The Gewerkschaft Erziehung und Wissenschaft (GEW), one of EI’s national affiliates, was involved in a strike action in the state of Saxony. More than 10,000 teachers participated in the action, demanding more teacher jobs, better wages, and legislation regulating pre-pension.
Massive teacher action
The action was undertaken in the Dresden region, as well as in Chemnitz, Leipzig, Bautzen und Zwickau. Saxony’s teachers joined the action en masse and were supported by the local Socialist Party‘s section. GEW State President, Sabine Gerold, indicated that around 10,500 education professionals in the Leipzig, Bautzen, Zwickau und Plauen regions did not report for work on 16 November. GEW noted that no class was held in more than more than three quarters of schools in these regions, and reminded that it was the second teacher strike action during this school year. As the State Parliament will decide upon the biennial budget in December, allocating finance to education and cultural affairs, Gerold said she did not exclude calls for further strike actions before then.
Saxony‘s Minister for education and cultural affairs, Brunhild Kurth, reacted by dismissing the teachers’ demands and saying that teacher unions were exaggerating. Concerning the trade union demands on pre-pension, Kurth said that it would not solve the teacher shortage, as there were just not enough young qualified teachers. She alleged that teacher unions deliberately ignored the fact that the government had allocated a lot of money to improve education and meet the concerns of teachers. Kurth stressed that 9.1 million euros had been set aside to offer better pay to the 1,350 oldest primary teachers in 2013/14.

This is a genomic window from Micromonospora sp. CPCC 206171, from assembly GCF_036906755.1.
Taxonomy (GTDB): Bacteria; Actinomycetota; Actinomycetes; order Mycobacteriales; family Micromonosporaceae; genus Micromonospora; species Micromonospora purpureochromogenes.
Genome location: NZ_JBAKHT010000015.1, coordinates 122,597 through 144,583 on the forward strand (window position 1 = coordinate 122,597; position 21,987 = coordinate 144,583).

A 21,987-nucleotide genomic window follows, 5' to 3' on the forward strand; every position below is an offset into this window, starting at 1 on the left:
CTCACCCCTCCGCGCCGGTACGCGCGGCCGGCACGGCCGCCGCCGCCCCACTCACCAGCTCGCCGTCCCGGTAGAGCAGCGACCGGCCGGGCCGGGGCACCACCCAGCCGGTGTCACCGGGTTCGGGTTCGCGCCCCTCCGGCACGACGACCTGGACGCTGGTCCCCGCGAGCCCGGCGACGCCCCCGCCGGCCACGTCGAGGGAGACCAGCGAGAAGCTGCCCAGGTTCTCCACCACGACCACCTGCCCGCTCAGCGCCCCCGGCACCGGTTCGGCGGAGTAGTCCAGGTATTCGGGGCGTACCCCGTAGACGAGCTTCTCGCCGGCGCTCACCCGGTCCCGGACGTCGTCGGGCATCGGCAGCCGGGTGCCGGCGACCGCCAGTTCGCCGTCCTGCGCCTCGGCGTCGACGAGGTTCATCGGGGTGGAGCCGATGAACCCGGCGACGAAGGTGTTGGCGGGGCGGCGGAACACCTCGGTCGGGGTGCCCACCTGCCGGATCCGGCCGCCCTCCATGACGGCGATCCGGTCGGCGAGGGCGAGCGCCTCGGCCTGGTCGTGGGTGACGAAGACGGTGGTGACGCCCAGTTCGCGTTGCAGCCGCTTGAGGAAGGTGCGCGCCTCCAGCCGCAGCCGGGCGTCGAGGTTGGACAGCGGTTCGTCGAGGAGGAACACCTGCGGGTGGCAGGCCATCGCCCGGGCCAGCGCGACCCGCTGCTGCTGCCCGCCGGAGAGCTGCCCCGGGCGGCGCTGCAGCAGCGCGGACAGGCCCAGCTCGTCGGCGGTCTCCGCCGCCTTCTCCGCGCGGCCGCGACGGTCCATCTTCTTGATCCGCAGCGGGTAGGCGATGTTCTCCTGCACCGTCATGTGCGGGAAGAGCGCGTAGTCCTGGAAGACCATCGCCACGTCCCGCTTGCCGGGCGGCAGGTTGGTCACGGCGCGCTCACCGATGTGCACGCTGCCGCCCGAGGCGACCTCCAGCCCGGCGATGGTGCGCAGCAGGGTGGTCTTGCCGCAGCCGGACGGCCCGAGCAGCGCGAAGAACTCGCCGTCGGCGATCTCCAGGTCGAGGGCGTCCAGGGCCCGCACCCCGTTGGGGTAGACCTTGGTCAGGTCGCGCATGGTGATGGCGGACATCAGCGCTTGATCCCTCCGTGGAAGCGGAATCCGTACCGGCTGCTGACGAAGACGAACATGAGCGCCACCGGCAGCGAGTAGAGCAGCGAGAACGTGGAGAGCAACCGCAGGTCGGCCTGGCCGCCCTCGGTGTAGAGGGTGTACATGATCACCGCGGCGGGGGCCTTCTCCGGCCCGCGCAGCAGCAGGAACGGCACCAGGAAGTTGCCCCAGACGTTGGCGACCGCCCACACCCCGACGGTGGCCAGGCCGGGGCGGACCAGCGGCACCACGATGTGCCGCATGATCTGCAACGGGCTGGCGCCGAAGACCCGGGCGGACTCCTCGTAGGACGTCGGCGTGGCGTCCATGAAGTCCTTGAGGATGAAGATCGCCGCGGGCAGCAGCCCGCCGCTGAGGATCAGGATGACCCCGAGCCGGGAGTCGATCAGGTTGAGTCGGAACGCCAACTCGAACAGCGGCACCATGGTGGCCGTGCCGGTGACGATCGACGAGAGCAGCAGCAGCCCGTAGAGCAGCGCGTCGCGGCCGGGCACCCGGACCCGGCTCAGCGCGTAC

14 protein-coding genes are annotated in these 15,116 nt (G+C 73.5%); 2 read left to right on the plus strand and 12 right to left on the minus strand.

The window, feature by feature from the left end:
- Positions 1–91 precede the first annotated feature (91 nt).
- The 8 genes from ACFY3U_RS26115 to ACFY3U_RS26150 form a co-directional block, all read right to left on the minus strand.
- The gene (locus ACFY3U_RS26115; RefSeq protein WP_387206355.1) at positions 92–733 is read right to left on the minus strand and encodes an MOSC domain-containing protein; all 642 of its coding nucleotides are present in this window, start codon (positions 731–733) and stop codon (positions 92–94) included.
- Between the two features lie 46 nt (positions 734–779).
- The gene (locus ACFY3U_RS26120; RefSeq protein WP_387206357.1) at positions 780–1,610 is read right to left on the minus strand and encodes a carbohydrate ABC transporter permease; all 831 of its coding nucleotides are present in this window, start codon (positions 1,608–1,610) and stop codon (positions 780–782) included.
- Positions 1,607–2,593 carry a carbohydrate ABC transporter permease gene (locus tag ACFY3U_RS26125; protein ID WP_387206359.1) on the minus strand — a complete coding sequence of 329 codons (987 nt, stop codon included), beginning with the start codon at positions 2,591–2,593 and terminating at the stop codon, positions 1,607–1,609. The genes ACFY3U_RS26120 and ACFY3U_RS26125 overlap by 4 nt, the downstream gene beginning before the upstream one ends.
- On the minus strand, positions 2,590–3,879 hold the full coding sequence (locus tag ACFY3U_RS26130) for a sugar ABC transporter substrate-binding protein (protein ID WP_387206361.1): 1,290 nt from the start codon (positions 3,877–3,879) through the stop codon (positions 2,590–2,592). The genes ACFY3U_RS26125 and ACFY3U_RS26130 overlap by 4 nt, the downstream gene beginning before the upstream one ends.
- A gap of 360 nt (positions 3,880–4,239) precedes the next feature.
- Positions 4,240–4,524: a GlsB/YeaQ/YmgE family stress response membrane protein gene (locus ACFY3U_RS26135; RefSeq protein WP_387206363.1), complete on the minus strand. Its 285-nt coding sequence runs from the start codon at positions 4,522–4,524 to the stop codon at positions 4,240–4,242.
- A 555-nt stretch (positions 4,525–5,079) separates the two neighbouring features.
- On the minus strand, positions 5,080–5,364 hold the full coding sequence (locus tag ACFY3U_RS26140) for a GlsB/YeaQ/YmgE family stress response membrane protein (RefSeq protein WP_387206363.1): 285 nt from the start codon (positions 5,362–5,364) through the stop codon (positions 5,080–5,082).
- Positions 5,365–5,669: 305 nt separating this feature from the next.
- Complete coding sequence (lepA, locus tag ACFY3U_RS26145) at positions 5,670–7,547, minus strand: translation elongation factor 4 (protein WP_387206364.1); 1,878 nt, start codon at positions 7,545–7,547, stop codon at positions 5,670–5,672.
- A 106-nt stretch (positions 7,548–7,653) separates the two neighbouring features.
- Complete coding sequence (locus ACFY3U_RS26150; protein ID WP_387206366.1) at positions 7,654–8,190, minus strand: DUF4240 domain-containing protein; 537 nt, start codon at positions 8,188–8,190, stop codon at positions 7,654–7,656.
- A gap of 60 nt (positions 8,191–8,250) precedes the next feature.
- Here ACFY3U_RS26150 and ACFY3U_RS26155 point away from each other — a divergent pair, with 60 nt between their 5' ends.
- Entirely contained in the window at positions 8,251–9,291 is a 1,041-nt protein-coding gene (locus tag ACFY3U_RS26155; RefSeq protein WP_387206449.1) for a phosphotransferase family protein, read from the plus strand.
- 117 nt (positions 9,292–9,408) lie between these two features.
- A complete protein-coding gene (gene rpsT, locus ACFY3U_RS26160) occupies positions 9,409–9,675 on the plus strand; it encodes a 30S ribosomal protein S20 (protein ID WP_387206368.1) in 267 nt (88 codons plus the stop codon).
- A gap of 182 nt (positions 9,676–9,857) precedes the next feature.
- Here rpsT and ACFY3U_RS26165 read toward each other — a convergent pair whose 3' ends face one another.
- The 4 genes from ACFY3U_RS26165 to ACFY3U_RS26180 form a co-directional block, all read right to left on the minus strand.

GEW: Important action, not to be overlooked by government
Today, teachers in Dresden are on average over 50 years old, one fourth are even over 60. “The state must hire 1,500 teachers per year, to make up for the number of teachers who leave the profession to retire,” noted Michael Woye, GEW Vice-President for the Dresden district. GEW also underlined that, in comparison with other German States, Saxony’s education personnel are paid the least. That’s why GEW are demanding federal legislation on teacher remuneration via negotiations leading to a collective agreement.
VBE: State to facilitate the generational change among teachers
“20,000 teachers have, during a three-day strike action, clearly expressed the view that they want to be involved in the generational change in schools,” said Jens Weichelt, VBE federal Vice-President and VBE State President in Saxony.
He added: “Saxony’s State Government can and must not ignore this signal. We expect adequate propositions during the negotiations with regards to address the demographic and pre-pension work time problems – an acknowledgement of the older generation’s work and incentives to recruit more young teachers.”
He also underlined the fact that three quarters of Saxony’s teachers participated over the three consecutive regional strike days in Saxony.
EI: States must guarantee quality training and working conditions for teachers
“EI fully supports the demands of its German affiliates,” said EI General Secretary Fred van Leeuwen. “State and federal, governments must guarantee that young teachers receive high quality training and decent and attractive living and working conditions.” He also emphasised that governments must engage with teacher unions and respect their right to collective bargaining.